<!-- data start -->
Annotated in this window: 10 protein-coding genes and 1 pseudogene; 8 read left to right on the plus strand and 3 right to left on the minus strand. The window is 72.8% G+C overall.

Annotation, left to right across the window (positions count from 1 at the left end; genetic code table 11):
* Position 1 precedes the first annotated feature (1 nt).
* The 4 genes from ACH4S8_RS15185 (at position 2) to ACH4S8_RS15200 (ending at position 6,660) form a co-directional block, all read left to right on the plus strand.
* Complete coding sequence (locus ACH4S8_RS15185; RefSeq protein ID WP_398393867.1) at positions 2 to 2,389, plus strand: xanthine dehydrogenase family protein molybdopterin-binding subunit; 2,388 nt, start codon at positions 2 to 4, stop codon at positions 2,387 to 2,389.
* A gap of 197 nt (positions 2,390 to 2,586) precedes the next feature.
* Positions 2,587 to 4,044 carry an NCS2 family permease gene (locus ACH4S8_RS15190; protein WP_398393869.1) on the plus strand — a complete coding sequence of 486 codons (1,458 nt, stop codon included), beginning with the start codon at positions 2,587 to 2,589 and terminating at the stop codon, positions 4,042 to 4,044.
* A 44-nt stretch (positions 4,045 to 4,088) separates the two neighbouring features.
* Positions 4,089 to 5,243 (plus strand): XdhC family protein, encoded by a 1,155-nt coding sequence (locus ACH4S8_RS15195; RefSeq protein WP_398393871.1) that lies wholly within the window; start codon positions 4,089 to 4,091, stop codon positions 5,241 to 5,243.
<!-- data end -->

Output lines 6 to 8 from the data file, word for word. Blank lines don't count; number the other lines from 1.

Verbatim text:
* A gap of 197 nt (positions 2,390 to 2,586) precedes the next feature.
* Positions 2,587 to 4,044 carry an NCS2 family permease gene (locus ACH4S8_RS15190; protein WP_398393869.1) on the plus strand — a complete coding sequence of 486 codons (1,458 nt, stop codon included), beginning with the start codon at positions 2,587 to 2,589 and terminating at the stop codon, positions 4,042 to 4,044.
* A 44-nt stretch (positions 4,045 to 4,088) separates the two neighbouring features.